By Jessica Cassity
Glance around the gym, and you'll probably see lots of people who are exercising in an attempt to shed pounds, tone muscle and look better. But numerous research studies have uncovered many other benefits to working out -- ones that aren't necessarily visible from the outside.
Here, some of the awesome ways exercise can benefit your mind, body and soul:
It zaps anxiety. Ever notice that you can start a workout feeling stressed and anxious, and end it feeling good? It isn't in your head. Or, actually, it is: According to a new study from Princeton University, exercise appears to change the chemistry of the brain by causing the release of GABA, a neurotransmitter that helps quiet brain activity and minimize anxiety. The study found that people who ran regularly had a low reaction to stressful situations, even if they hadn't run in more than 24 hours.
It boosts immunity. Regular exercise can reduce your risk of certain serious health conditions, including heart disease, diabetes and some cancers. It can also decrease your chances of developing -- and getting stuck with -- more common illnesses, such as flus and colds. (According to one recent study, colds lasted 43 percent longer for people who exercised once a week or less.)
It improves body image. After summarizing the effects of 57 separate studies, a group of researchers determined that exercise does indeed improve how you feel about your body.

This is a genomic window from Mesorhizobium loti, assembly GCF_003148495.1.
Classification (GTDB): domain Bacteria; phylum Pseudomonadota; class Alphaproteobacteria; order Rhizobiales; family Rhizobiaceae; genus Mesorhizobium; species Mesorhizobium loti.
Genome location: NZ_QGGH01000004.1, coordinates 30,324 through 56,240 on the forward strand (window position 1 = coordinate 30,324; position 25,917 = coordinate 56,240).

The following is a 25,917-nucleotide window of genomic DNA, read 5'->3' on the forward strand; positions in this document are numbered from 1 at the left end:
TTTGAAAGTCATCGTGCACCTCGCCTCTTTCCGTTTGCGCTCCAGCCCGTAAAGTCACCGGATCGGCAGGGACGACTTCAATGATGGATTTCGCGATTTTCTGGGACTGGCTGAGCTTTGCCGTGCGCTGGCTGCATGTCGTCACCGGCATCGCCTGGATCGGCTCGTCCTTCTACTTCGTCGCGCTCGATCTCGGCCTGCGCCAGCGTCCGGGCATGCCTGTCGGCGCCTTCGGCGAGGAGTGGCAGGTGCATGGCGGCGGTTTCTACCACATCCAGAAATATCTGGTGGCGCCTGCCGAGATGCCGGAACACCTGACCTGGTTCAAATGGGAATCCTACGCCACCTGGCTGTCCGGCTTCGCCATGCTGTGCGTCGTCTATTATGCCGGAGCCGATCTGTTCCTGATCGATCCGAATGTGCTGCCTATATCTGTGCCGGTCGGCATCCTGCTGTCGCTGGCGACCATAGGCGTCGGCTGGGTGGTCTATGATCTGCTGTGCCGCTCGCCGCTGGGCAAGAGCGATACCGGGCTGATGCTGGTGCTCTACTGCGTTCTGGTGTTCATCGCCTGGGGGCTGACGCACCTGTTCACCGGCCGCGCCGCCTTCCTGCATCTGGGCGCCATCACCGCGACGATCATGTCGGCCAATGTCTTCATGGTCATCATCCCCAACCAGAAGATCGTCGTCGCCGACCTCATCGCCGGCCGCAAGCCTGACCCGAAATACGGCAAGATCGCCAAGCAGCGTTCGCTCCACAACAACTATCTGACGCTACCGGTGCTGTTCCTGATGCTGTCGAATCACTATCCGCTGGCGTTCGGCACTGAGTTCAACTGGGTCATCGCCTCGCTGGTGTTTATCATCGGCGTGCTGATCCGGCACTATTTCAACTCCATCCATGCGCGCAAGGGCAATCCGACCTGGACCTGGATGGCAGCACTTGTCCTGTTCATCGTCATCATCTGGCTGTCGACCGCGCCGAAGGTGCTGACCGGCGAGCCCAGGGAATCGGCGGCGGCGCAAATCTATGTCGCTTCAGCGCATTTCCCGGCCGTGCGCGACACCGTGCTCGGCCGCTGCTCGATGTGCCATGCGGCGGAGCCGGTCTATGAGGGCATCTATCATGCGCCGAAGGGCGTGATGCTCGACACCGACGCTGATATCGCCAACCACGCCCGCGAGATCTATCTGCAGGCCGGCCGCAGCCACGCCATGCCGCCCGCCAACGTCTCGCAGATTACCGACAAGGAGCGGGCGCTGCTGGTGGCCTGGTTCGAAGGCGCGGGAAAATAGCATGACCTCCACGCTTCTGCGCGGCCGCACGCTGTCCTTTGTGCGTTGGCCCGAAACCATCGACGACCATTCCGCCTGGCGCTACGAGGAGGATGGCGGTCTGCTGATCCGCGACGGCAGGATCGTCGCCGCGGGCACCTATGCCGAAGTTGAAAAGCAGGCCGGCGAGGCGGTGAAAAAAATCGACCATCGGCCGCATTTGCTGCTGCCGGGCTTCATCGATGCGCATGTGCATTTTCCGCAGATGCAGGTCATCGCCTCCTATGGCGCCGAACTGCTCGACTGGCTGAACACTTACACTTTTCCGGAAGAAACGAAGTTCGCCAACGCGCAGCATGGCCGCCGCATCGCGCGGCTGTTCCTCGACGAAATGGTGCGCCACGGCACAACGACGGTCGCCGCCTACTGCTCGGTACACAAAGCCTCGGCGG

It brings on better sleep. If you're having sleep problems, skip the pills and hit the pool, track or spin studio. According to one study, people who exercised regularly for about 10 weeks reported sleeping better than they had previously. What exactly does “better” mean? In this case, it translated to dozing off faster and having a decreased need for sleep-promoting medication.
It gets you in the mood. You may have heard that smelling the pheromones in sweat can make you want to get down and dirty -- but that's not the main reason exercise can lead to sex. For men, exercise can lower the risk of erectile dysfunction, and it gives both genders stamina and feel-good vibes about the body.
It decreases PMS. Women often report feeling irritable and bloated before their periods, but exercise appears to minimize these conditions. In a survey of nearly 2,000 New Zealand women, researchers found that those who exercised, rested and wrote in a journal about their symptoms fared better than those who took specific vitamins or followed other DIY advice.
It strengthens the brain. Studies have found that working out can lessen the severity of memory problems in older adults, and even decrease the risk of diseases like Alzheimer's. It can also have a positive benefit on the brain function of younger people. Research out of New Zealand shows that exercise improves executive function -- the general brain processes that include planning, memory, reasoning, problem-solving and more.